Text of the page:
Dan Rodina, Aerospace Engineer, International Section, Transport Standards Branch, FAA, 2200 South 216th St., Des Moines, WA 98198; phone and fax: 206-231-3225.
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The FAA invites you to send any written relevant data, views, or arguments about this proposal. Send your comments to an address listed under the ADDRESSES section. Include “Docket No. FAA-2019-0482; Product Identifier 2019-NM-066-AD” at the beginning of your comments. The FAA specifically invites comments on the overall regulatory, economic, environmental, and energy aspects of this NPRM. The FAA will consider all comments received by the closing date and may amend this NPRM based on those comments.
The FAA will post all comments, without change, to http://www.regulations.gov, including any personal information you provide. The FAA will also post a report summarizing each substantive verbal contact the agency receives about this NPRM.
The EASA, which is the Technical Agent for the Member States of the European Union, has issued EASA AD 2019-0078, dated March 29, 2019 (“EASA AD 2019-0078”) (also referred to as the Mandatory Continuing Airworthiness Information, or “the Start Printed Page 29822MCAI”), to correct an unsafe condition for all Airbus SAS Model A300 series airplanes; Airbus SAS Model A300-600 series airplanes; and Airbus SAS Model A310 series airplanes. The MCAI states:
During maintenance on an A300-600 aeroplane, affected parts were found missing from THS actuator ball nut trunnion lower attachment. The THS actuator lower attachment has a fail-safe design through a primary and secondary load path, which ensures the load path continuity between the horizontal tail plane and the actuator. The primary load path is engaged thanks in particular to these affected parts.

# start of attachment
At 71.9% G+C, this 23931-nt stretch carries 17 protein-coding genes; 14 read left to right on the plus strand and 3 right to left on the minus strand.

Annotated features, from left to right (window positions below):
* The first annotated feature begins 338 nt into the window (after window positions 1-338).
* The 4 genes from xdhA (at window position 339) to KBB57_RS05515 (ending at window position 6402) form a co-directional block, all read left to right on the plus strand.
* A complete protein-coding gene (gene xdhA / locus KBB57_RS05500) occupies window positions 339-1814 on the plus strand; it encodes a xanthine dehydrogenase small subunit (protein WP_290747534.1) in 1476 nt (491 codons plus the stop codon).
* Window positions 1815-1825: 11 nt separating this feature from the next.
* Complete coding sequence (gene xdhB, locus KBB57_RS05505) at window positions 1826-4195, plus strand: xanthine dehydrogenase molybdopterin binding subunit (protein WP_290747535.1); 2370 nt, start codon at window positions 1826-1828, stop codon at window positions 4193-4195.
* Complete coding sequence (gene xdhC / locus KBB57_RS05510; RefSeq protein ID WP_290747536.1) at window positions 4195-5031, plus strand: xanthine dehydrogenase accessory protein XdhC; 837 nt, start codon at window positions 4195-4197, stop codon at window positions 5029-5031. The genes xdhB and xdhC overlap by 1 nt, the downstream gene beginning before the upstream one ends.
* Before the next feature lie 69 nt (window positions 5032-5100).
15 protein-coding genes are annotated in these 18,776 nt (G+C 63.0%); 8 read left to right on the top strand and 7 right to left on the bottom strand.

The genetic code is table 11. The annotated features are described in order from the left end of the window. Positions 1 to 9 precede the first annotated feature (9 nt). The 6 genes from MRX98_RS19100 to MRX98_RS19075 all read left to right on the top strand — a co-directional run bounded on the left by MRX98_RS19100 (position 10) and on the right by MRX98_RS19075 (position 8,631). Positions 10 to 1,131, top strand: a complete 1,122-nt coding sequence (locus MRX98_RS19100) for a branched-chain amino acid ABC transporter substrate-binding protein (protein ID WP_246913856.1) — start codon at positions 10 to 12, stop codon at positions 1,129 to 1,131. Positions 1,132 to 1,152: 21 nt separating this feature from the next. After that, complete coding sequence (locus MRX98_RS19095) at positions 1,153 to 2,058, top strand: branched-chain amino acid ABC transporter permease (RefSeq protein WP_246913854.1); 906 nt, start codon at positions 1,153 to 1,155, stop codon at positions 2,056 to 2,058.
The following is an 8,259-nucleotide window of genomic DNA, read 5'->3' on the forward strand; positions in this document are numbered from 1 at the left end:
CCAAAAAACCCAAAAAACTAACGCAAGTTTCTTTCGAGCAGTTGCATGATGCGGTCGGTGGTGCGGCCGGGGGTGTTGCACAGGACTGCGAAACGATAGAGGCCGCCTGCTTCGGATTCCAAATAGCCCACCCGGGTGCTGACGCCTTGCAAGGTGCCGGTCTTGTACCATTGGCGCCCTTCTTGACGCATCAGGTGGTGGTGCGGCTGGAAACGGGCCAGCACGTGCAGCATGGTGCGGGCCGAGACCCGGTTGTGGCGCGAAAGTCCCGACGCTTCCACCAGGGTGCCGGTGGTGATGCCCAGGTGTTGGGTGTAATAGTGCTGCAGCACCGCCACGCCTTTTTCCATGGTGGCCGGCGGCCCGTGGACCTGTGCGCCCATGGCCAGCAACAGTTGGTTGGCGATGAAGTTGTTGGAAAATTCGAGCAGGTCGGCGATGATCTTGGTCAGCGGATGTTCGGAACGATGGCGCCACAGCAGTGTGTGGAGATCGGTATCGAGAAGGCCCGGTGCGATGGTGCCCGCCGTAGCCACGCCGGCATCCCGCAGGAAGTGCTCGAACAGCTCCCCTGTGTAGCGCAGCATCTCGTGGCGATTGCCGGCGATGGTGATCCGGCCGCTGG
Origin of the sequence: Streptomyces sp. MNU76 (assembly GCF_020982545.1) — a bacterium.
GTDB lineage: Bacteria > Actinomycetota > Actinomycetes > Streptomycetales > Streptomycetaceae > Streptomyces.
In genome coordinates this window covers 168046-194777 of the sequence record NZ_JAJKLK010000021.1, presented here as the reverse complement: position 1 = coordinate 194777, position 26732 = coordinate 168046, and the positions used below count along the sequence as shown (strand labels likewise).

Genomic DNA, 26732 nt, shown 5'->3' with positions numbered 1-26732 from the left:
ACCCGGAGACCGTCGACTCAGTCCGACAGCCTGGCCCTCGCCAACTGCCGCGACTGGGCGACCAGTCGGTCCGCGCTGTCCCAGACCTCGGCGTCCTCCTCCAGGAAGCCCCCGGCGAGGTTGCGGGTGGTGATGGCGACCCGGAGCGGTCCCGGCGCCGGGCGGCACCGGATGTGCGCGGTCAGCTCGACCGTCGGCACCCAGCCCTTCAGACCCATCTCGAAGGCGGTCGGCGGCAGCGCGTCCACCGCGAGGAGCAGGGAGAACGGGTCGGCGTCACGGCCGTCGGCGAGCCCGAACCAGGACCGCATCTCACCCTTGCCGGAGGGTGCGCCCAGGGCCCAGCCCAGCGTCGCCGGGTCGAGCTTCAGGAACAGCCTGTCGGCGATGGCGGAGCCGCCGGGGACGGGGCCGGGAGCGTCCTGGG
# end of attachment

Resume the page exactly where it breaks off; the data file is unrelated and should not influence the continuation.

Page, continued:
Investigation results highlighted that human error is the most likely scenario to have caused the affected parts to have been missing. In flight, absence of affected parts would cause THS actuator secondary load path engagement, which is designed to withstand the full loads only for a limited period of time.
This condition, if not detected and corrected, could lead to THS actuator failure, possibly resulting in loss of control of the aeroplane.
To address this potential unsafe condition, Airbus issued the applicable SB [Airbus Service Bulletin A300-27-0206; Airbus Service Bulletin A300-27-6073; and Airbus Service Bulletin A310-27-2108] to provide inspection instructions.
For the reason described above, this [EASA] AD requires a one-time detailed inspection (DET) of the affected parts [for correct installation of the retaining parts and correct bolt position] to establish fleet-wide status and, depending on findings, accomplishment of applicable corrective action(s).